“You came here and took the jobs our fathers built for us.”
We exploit our talents in the fertile fields, in the
shadows of portable toilets, in asparagus rows retching,
wrapping ripped rags around numb fingers for
a nightshift at the Blue Smoke Slaughterhouse.
“You came here and took the money our mothers earned for us.”
We save what we can—for the future
we promise each other, as our broken bodies
forge temporary shelters against doubt
and disappointment—and send the rest back
to the remaining.
“You came here and took the power our politicians wielded for us.”
We march for dignity, for Corky and Chavez. We stand
in solidarity, in the rain. Like those before us, like Tammany,
we learnt to organize, to assemble, to smile
through the beatings with grace.
“You came here and took the way of life our priests designed for us.”
We huddle in the kickoff din after mass with Merriam-Webster
on the kitchen table. Every Sunday a new word: Grateful. Gritty. Ravenous.
The movement always forward, upward tilting, pulled toward
our own divine crapshoot.
“Why did you come here and take the dreams our gods shaped for us?”
What else can we feed our children?
Inside the Wall
Sometimes I like to hide inside a wall
where people can’t see me
watching them walking home
to their cold-water tenement apartments
below some old street, maybe Henry,
on Manhattan’s Lower East Side.
Alone in the dirty afternoon light
I play with both lares and penates,
drowning in the caryatid’s stained chiton.
For a while I feel safe here.
Like sleeping on an airplane fixed in mid-flight,
nothing unplanned occurs notwithstanding
wake turbulence and emergency landings.
Or singing off-key on a tide-flattened beach
long before the sun arrives with her dog-loving
companions in tow.
Poised inside my anechoic dream chamber
the final demands are snuffed out.
Time stops and I am free.
The big idleness is no cause for concern.
No one here is waiting for me, evoking
dependencies, requesting solace.
It’s just me.
The fortune of our neighborhood soccer team,
on the east side of a Swedish harbor city,
was often connected to the latest coup d’état,
civil war or state-sponsored massacre.
Take Argentina’s Operation Condor in the late 1970s.
More than 30,000 souls vanished but the survivors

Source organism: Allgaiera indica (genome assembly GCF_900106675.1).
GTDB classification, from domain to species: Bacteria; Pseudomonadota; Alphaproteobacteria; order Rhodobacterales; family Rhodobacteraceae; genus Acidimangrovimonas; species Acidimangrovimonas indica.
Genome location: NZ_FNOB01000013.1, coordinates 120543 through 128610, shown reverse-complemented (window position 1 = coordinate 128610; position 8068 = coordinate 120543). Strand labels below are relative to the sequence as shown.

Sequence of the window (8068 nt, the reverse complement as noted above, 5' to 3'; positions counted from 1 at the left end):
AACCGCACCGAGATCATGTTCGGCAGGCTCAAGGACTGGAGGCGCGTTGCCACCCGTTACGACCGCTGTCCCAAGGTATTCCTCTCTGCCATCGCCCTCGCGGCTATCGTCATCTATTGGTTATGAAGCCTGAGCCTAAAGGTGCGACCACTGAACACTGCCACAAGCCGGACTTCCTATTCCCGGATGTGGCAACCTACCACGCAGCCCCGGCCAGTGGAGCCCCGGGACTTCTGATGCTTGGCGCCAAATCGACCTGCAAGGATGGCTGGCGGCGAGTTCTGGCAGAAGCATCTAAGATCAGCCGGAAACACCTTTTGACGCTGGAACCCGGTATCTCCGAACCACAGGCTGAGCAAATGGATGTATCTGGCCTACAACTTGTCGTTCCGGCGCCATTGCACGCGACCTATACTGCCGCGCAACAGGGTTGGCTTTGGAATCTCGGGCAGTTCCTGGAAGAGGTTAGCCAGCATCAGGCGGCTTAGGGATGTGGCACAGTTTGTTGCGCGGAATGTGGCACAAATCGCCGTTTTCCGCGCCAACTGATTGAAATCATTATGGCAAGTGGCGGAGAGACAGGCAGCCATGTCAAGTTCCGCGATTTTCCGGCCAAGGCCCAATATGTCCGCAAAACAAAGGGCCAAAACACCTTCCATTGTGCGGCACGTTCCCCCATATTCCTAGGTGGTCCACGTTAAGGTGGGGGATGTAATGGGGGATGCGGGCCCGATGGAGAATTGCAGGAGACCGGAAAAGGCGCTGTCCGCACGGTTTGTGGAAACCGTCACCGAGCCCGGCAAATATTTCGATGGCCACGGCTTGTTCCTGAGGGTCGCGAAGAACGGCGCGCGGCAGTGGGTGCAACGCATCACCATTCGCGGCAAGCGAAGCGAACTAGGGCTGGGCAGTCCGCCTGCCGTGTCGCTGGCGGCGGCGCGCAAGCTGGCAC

brought tango to our frigid pitch where the rules say
run first, pass second and never ever dribble.
How we marveled at figures faking cunitas—seducing
with swaying hips in sky blue Adidas—a tentative
cruce adelante before whirling away in media luna.
What speed! What control!
In support, Nicaragua’s ousted bourgeois
marshalled the midfield with footwork
honed at leisure in marbled academies.
What games! What summers!
But with assimilation comes resettlement
to more affluent areas and better paying jobs.
They packed up their feudal cockiness
and left us with new arrivals from Iran.
“We don’t play soccer. We swim.”
What? Who swims?
This is worse than the kid from Iceland
who couldn’t play ice hockey.
But at home on silk draped leather sofas
unfit for public housing their beautiful mothers
cried as violent protests shook the evening news.
“Those used to be our limousines.”
We didn’t fare much better when a third coup
chased free-thinkers and fascists from Turkey.
Bulent Eren never heard his name pronounced correctly.
Not even when they pulled him out of class
to say his dad was dead: Hanged himself from a ladder
while the police arrested his drug-trafficking associates.
He left a note, saying he was happy
to avoid the prison torture.
Soon the tragic ghost of Atlacatl turned the tide,
siccing his death squad on a young biology professor,
whose oscillating anger
scared rebels and oligarchs alike.
“Outside San Salvador,” she stares at the glass
of cheap Spanish wine her new friends bought
in clever solidarity, “the government sometimes
kills eight, nine, ten people a day.”
When the memories of El Mozote reached a crescendo,
her two sons would go running in the endless summer
night light. They run and run and run until one day
she pulls them out of a game, “We’re going home.”
There were others, for sure: Poles and Singhalese.
Peruvians and white Africans from Zimbabwe.
A Bangladeshi left-winger who kept scoring
headers with a turban.
But it’s too late. The magic’s gone.
Our boyish devotion to a simple game
now replaced with mundane dread,
disconnecting us from the world we once knew.